In today’s issue:

  • Drunk and homeless in The System of the World
  • The cycle of monetary mayhem is peaking… or bottoming out?
  • Who will get the keys to the printing press next?

You probably don’t think of Sir Isaac Newton as an undercover cop. Let alone as a central banker. And yet, he was both, at the same time.

As Warden and then Master of the Mint, Newton was responsible for the country’s coinage. And he didn’t like coin clippers or other counterfeiters interfering with his monopoly to create high quality money.

But Newton didn’t try to track them down from the comfort of his office inside the Tower of London, which you can still visit today. The London Mint Office reports on how he took matters in his own two hands:

Newton began to devote more and more of his time to his main duty of investigating and bringing to justice the counterfeiters and clippers that had bought the currency into disrepute. He went undercover himself and visited notorious bars, taverns and other dens of iniquity where criminals gathered, in order to recruit informants and obtain information.

If you like the idea of Sir Isaac Newton lying by the fire in a den of iniquity disguised as an inebriated homeless man, read Neal Stephenson’s The System of the World books. They are exceptional. And don’t worry, Isaac was just eavesdropping on the coin clippers.

But it wasn’t just ordinary coin clippers that Newton was after. He had to deal with a full-on currency crisis too. The credibility of the nation’s money was teetering. A bit like it is today, after 20% inflation since 2021 alone.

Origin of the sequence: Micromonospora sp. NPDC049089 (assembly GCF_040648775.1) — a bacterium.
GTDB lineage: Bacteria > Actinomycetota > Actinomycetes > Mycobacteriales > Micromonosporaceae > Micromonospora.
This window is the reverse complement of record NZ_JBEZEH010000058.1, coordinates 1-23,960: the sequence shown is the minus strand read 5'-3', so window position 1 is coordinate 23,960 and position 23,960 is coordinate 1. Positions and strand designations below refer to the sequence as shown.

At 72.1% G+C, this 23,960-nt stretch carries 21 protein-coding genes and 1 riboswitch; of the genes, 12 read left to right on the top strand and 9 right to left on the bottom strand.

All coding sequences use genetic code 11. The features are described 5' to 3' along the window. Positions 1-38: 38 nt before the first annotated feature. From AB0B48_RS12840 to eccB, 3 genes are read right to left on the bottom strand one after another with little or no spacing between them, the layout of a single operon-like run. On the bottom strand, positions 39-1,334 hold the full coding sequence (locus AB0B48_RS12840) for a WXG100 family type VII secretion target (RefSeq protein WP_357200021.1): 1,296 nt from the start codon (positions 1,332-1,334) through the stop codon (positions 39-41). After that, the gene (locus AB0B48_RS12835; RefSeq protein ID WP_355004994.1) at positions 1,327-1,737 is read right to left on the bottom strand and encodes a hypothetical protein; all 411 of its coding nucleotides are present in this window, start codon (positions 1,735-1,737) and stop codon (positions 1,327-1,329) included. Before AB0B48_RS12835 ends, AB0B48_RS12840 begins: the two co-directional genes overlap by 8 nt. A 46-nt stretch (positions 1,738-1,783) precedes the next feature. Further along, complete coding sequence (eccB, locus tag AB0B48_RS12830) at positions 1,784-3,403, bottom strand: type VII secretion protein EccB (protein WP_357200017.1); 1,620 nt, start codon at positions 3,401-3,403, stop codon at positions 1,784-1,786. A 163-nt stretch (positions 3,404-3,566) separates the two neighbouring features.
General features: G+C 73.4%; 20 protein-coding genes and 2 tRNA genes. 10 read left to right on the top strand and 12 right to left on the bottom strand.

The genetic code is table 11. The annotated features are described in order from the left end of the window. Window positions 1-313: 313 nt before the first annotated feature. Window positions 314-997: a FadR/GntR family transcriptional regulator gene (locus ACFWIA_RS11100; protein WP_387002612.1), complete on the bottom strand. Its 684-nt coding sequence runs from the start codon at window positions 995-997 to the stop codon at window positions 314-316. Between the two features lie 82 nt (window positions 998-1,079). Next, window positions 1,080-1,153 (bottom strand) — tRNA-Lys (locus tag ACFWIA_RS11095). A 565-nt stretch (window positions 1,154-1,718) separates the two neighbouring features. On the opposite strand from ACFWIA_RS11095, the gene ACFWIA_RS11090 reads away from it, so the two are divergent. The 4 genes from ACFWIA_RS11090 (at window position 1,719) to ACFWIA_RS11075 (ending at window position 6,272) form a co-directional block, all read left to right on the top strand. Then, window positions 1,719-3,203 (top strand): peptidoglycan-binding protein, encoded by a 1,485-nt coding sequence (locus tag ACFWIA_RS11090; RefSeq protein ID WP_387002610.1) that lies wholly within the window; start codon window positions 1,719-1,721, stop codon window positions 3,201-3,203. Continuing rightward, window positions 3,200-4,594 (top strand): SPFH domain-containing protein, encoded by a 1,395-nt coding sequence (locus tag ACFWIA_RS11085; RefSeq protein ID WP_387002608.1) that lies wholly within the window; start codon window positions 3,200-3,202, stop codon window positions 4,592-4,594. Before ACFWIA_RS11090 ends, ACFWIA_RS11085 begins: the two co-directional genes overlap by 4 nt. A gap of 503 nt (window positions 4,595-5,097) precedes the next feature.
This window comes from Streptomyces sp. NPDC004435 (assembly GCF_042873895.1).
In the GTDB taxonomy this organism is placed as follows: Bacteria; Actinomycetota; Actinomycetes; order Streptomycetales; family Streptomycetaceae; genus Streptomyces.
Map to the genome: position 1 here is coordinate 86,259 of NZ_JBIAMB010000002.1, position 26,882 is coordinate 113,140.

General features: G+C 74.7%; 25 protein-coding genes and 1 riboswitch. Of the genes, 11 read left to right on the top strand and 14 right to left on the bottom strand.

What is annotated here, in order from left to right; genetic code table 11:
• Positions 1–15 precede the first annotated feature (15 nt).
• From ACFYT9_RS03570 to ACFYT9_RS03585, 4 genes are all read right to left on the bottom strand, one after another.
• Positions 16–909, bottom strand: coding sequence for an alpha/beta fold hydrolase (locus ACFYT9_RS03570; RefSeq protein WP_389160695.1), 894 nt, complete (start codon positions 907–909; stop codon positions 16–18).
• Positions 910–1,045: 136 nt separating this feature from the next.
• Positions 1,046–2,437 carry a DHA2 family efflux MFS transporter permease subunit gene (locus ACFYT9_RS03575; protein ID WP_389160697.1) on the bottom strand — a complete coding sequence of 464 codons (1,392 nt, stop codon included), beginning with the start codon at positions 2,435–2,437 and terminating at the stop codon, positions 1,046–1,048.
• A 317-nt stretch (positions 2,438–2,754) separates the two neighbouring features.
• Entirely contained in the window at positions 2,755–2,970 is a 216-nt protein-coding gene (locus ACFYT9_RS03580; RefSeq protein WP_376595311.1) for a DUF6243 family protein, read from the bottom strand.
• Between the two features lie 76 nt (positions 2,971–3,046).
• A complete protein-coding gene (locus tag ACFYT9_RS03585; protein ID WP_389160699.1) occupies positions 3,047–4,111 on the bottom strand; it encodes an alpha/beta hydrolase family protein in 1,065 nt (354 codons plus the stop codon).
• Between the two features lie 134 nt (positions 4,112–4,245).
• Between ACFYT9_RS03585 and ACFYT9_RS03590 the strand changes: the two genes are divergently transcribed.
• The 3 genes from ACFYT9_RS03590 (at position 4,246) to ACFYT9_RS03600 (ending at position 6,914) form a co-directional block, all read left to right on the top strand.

Except that we all know who the counterfeiter is this time, don’t we? There’s no need to dress up as a homeless man and eavesdrop on criminals at a house of ill-repute. A trip to the pub and everyone will tell you openly: it’s Governor Andrew Bailey of the Bank of England who debased the currency. He’s the one who created all the money that fuelled the inflationary fire.

Under Newton, maintaining the value of the currency was all about the integrity of gold and silver coinage. Dilution was a crime. Things were simple.

Under Bailey, there is nothing backing the currency to dilute. The counterfeiters at the Bank of England just create more money itself.

It’s a radically different system. One that economics textbooks tell us is built on nothing more than trust and confidence.

But trust and confidence in what… or whom?

No economics textbook ever explains that part. Luckily for you, I have a theory…

The cycle of monetary mayhem

Back in Newton’s time, we had trust and confidence in gold to retain its value. A belief based on thousands of years of history.

It was the government’s job to make sure that nobody committed the crime of diluting the gold.

The trust and confidence which our modern monetary system is built on is a little different. We trust that central bankers won’t do anything stupid with the money supply. And if they do, we lose confidence in money.

That loss of confidence is measured in inflation. Just as clipped coins lost their value too. So the end result was the same.

The economist F.A. Hayek claimed all this is rather important: “I do not think it is an exaggeration to say history is largely a history of inflation, usually inflations engineered by governments for the gain of governments.”

Hayek spent much of his career explaining the evils of inflation. And he even played a part in ending the UK’s inflation of the 70s. A bit like Newton three hundred years before.